Curiouser and Curiouser

April 4, 2017 | By | Reply More

Shona Reppe talks of a tiny marvel

There is something quite unique about the work of Shona Reppe, who is bringing her clever and particular show, The Curious Scrapbook of Josephine Bean to the Scottish Storytelling Centre this week.

A performer and creator of theatre for children, and designer of the most intricate of sets, Reppe has an eye for the off-beat. You might say “bizarre” or “quirky”, but that would fail to acknowledge the fascinating combination of humour and disruption she has in her work.

Shona Reppe on the set of Black Beauty which she designed. Photo: Thom Dibdin

But fascinating is exactly the right word to describe the work she creates – whether it is theatre for children such as her puppet Cinderella (complete with fierce glove Ugly Sisters) or her design for the version of Black Beauty which was at the Traverse last December.

Watching her perform Cinderella to a packed audience of children is a delight in itself. The magic sparkle that comes off the stage as she manipulates those Ugly gloves brings the children under her spell, released with cheers when the Uglies get their just deserts.

A personal tour of the set which she designed for Black Beauty reveals the true level of her intricacies. The show uses the story of the McCuddy Brothers and their pantomime horse to tell Black Beauty’s story. On the walls of the horse box which they call home are hilariously manipulated posters and photos with the horse brought into the frame.

She designed Andy Manley’s White, too, for Catherine Wheels. There are visual puns all over that show – towelling toilet pedestal mats used as aprons. Toothbrushes and other household objects used in unusual ways. All adding to the texture of the production, but also providing a wry grin for adults and recognisable elements for children.

the kitsch and the miniature

Every show has its different angle, its new level of incorporating her love for the kitsch and the miniature. But the ultimate Shona Reppe show, in many ways, is her 2011 production, The Curious Scrapbook of Josephine Bean, suitable for children over seven, or so, which she has revived, is on tour and arriving in the Netherbow this very week.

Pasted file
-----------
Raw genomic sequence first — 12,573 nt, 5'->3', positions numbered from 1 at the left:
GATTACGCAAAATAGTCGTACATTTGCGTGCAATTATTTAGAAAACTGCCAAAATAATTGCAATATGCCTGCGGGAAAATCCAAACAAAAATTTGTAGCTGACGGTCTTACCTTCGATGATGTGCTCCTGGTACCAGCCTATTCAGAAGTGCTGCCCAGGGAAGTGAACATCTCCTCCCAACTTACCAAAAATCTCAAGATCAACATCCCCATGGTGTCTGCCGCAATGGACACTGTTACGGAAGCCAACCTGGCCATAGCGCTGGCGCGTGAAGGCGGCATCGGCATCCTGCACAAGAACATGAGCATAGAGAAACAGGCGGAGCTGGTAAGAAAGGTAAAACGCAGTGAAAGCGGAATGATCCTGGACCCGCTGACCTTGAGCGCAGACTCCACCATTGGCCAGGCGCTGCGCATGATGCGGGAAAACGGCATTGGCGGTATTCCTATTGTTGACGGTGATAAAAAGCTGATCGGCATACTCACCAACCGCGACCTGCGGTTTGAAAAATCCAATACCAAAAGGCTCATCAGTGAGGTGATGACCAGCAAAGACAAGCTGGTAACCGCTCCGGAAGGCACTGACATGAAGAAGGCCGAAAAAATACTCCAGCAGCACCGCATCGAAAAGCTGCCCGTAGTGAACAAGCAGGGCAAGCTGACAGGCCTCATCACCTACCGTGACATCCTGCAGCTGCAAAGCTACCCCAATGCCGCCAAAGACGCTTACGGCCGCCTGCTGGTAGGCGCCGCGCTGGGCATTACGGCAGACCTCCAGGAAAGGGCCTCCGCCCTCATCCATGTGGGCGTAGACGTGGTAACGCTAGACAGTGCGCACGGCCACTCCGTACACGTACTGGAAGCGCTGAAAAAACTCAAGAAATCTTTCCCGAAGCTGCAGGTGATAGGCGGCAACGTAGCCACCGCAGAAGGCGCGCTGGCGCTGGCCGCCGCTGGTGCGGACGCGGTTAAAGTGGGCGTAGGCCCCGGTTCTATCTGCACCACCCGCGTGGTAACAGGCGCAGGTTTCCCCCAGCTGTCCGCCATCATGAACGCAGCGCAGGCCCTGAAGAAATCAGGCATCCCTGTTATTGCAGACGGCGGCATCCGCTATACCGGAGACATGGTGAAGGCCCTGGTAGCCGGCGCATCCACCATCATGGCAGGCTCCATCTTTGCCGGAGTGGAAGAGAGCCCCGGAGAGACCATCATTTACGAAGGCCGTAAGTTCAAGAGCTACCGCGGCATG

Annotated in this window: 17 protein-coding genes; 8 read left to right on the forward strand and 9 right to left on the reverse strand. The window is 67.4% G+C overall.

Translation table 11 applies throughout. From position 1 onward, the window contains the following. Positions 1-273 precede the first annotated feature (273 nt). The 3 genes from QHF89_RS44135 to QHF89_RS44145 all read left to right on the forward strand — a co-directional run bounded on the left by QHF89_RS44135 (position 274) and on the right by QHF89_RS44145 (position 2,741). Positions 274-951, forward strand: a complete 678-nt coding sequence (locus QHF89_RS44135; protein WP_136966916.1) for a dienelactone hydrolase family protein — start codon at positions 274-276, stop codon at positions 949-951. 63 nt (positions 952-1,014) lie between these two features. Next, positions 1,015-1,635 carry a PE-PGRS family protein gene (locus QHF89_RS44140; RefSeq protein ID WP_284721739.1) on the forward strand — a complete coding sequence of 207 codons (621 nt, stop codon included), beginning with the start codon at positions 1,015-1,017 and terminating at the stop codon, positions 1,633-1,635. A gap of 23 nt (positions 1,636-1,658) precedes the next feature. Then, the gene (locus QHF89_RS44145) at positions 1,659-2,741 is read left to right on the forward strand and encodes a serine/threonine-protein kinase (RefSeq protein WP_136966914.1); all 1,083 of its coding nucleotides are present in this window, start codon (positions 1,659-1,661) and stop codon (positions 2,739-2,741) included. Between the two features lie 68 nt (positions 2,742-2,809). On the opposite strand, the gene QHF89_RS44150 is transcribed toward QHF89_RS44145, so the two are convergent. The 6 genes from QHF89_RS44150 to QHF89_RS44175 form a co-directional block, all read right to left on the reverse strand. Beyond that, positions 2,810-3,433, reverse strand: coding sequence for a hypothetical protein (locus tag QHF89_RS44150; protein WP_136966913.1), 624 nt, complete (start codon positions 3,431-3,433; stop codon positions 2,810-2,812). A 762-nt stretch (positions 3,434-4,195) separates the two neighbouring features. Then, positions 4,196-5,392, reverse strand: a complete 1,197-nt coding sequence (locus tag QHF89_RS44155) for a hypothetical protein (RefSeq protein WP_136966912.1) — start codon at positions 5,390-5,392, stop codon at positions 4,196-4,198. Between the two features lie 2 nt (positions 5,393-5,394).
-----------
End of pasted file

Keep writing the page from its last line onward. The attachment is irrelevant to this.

Shona Reppe – The Curious Scrapbook of Josephine Bean. Photo: Eoin Carey

In it, she becomes Dr Patricia Baker, founder of SCRAPS – the Society for the Care, Repair, Analysis and Probing of Scrapbooks. She is here to probe and analyse a scrapbook new to her, live on stage, with her technological gadgets allowing the audience to see and hear the results as she does.

The story of that probing and revelation is beautifully told, the reveals constructed with strict attention to detail. Reppe’s every movement helps create her character or serves to unearth an aspect of the scrapbook.

It’s no real surprise to learn that Reppe watched a lot of CSI before making the show. “I was obsessed by crime novels and how to lay down a series of clues and not give too much away but keep the interest,” she revealed in an exclusive interview with Æ ahead of her appearance at the Scottish Storytelling Centre.

“I enjoyed mapping out the twists and turns of how to reveal certain secrets, [director] Gill Robertson was brilliant at helping stage these discoveries and with the soundscape of Danny Krass and animation and video of Jonathan Charles it all came together.”

The Ugly Sisters in Cinderella. Photo: Douglas McBride

As those clues mount up, it turns out that the scrapbook belonged to one Artemis J Mood, an Edinburgh watchmaker whose hobby was the collection of seaweed. The scrapbook itself is a work of art, worthy of any watchmaker: detailed and finessed to provide both charm and a sparkle of illusion.

“I spent ages making the scrapbook,” Reppe says, “and filled the pages as each scene was devised – it had to look authentic!”

It certainly does, and as the pages are turned a new story is revealed beyond the collection of seaweed when Atemes discovers a sea bean while out searching on the seashore one day.

magical stories

It would be wrong to reveal too much more, beyond Reppe’s own gentle hints as to where the story might go: “Josephine was created after staring for hours out of my studio window on the top floor of my house and looking at the Firth of Forth.

“It was inspired by Selkie stories and the magical stories of the sea bean which Christopher Columbus kept as a symbol of good luck.”

So now Josephine Bean is off on her travels again. She’s been away before, having spent three award-winning weeks at the fringe in 2012, she went of to Australia for a while and has been to the Barbican in London. But now she is off on a jaunt around Scotland.

And if The Curious Scrapbook of Josephine Bean fills the stage with its story, its reality on tour is in strict keeping with Reppe’s love of the miniature.

“The show packs up quite small, and still fits in the back of our car,” she says. “We have to crowbar the children in these days. And the dog. But we manage!”

Listings

The Curious Scrapbook of Josephine Bean (ages 7+)
Netherbow Theatre, 43-45 High Street, EH1 1SR
Box Office: 0131 556 9579
Thursday 6 – Saturday 8 April.
Daily: 2pm; Saturday matinee: 11am.

The Curious Scrapbook of Josephine Bean on tour:
6 – 8 April 2017 Edinburgh
Scottish Storytelling Centre
0131 556 9579 Book online
a 12 April 2017 Giffnock
Eastwood Park Theatre
0141 577 4956 Book online
a 16 April 2017 Hawick
Heart of Hawick
01450 360688 Book online

The McCuddy’s pantomime horse and famous friend. Detail from the set of Black Beauty. Photo: Thom Dibdin

ENDS

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